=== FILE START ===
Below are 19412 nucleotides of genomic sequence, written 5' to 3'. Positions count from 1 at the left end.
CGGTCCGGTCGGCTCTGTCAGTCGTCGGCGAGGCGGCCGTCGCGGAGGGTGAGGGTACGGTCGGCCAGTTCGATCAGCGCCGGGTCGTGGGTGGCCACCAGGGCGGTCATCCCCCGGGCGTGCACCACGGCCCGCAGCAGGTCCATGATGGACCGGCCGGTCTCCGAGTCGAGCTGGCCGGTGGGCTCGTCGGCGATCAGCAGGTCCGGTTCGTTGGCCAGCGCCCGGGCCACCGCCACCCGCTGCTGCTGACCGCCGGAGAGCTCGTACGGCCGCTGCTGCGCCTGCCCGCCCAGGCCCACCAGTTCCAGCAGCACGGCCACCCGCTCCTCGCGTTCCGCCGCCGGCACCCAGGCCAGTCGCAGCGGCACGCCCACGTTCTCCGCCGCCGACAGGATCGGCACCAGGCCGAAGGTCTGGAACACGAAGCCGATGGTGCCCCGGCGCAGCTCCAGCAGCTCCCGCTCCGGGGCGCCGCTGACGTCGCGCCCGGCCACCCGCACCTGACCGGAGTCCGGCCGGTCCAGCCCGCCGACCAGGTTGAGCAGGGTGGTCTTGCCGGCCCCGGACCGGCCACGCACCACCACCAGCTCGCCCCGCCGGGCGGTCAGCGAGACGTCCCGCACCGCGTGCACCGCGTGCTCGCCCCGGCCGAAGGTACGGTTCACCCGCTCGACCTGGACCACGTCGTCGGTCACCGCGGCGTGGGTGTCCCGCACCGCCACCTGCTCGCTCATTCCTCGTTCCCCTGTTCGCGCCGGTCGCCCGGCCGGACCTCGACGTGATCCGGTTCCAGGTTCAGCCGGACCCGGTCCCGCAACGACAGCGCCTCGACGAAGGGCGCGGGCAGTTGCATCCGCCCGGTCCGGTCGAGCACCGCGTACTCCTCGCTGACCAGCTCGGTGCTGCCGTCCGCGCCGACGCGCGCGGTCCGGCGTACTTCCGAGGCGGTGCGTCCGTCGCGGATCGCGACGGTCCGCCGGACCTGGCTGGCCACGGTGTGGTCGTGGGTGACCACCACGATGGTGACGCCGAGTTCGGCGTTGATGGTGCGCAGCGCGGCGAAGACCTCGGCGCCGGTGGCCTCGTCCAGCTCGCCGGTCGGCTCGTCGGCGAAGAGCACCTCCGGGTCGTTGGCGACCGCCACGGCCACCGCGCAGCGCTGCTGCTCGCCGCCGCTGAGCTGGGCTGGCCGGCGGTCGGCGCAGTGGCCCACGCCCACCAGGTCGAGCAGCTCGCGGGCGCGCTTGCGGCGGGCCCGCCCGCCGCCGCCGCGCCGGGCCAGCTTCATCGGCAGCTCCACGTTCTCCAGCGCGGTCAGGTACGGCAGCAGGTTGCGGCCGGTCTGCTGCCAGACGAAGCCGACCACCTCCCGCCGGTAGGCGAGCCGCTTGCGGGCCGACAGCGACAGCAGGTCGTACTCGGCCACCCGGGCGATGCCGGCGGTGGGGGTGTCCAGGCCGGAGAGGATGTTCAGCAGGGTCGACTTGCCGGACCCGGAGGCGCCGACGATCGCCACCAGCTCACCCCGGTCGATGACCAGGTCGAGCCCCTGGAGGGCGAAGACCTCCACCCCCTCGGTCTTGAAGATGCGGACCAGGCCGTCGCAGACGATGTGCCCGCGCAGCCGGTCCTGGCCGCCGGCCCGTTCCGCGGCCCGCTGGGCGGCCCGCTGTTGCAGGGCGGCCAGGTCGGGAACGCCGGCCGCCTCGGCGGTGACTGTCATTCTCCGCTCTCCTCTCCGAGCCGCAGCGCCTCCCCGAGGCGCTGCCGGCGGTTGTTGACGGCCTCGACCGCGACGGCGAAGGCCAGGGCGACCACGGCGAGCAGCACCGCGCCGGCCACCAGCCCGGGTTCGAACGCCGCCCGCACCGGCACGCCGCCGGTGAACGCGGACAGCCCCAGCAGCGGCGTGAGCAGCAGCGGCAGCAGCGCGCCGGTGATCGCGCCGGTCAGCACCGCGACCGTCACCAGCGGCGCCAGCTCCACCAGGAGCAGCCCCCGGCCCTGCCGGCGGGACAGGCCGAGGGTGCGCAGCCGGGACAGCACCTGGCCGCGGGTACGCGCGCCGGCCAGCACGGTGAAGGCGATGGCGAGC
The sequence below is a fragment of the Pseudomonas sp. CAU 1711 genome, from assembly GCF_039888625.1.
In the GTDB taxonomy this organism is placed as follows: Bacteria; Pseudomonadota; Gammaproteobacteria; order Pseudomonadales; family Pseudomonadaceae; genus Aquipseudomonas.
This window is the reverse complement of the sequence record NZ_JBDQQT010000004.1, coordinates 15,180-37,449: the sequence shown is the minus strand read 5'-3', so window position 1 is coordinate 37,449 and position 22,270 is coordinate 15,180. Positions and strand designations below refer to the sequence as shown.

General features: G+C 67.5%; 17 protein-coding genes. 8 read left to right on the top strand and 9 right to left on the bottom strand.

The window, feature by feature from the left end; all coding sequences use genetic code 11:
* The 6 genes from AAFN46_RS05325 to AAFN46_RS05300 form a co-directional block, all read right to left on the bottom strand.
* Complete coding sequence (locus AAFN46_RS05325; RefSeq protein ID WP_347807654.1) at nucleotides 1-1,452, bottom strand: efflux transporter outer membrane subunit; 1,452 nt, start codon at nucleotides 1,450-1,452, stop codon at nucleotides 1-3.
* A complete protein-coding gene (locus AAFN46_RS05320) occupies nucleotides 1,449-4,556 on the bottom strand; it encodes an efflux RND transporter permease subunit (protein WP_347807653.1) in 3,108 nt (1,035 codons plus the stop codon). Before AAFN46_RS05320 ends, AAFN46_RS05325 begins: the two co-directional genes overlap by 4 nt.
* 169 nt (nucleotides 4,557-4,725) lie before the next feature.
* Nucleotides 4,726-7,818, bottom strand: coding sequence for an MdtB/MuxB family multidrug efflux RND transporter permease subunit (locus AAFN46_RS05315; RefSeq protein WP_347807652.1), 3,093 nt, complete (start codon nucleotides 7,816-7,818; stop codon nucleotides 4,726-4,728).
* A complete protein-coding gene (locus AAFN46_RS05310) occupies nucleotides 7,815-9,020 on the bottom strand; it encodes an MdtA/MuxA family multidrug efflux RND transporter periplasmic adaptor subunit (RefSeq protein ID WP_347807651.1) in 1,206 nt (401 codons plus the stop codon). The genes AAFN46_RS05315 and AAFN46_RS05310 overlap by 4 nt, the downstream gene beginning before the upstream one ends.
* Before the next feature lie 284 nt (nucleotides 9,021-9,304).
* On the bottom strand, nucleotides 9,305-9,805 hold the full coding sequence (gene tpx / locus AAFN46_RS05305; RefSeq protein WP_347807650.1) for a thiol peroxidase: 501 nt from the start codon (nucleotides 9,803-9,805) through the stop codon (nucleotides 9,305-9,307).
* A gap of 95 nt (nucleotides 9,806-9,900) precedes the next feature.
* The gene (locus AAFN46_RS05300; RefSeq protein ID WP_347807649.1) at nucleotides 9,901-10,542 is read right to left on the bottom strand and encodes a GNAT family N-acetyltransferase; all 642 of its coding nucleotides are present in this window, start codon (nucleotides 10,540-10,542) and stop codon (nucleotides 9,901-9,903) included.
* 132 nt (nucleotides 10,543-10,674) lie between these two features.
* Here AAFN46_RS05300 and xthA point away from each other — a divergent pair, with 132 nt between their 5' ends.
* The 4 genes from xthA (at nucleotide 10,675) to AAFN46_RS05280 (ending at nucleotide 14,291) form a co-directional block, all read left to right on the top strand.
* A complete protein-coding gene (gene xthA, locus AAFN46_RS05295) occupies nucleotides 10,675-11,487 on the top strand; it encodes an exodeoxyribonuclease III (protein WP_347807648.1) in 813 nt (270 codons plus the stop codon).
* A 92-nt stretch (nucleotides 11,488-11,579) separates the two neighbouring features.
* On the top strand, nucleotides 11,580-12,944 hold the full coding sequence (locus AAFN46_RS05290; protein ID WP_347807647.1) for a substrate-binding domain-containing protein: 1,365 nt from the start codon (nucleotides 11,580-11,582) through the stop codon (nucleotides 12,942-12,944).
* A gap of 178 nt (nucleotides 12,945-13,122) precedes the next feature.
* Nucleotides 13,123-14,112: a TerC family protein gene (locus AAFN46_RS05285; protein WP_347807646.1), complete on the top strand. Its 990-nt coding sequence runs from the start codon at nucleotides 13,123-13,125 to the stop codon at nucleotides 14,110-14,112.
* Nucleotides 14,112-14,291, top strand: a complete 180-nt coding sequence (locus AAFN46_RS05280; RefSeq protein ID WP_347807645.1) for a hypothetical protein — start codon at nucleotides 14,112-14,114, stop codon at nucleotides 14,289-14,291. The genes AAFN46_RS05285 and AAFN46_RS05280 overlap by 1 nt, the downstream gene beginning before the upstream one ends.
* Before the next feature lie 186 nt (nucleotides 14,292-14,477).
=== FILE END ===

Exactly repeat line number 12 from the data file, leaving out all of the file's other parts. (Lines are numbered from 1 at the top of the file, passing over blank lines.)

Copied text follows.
* Nucleotides 4,726-7,818, bottom strand: coding sequence for an MdtB/MuxB family multidrug efflux RND transporter permease subunit (locus AAFN46_RS05315; RefSeq protein WP_347807652.1), 3,093 nt, complete (start codon nucleotides 7,816-7,818; stop codon nucleotides 4,726-4,728).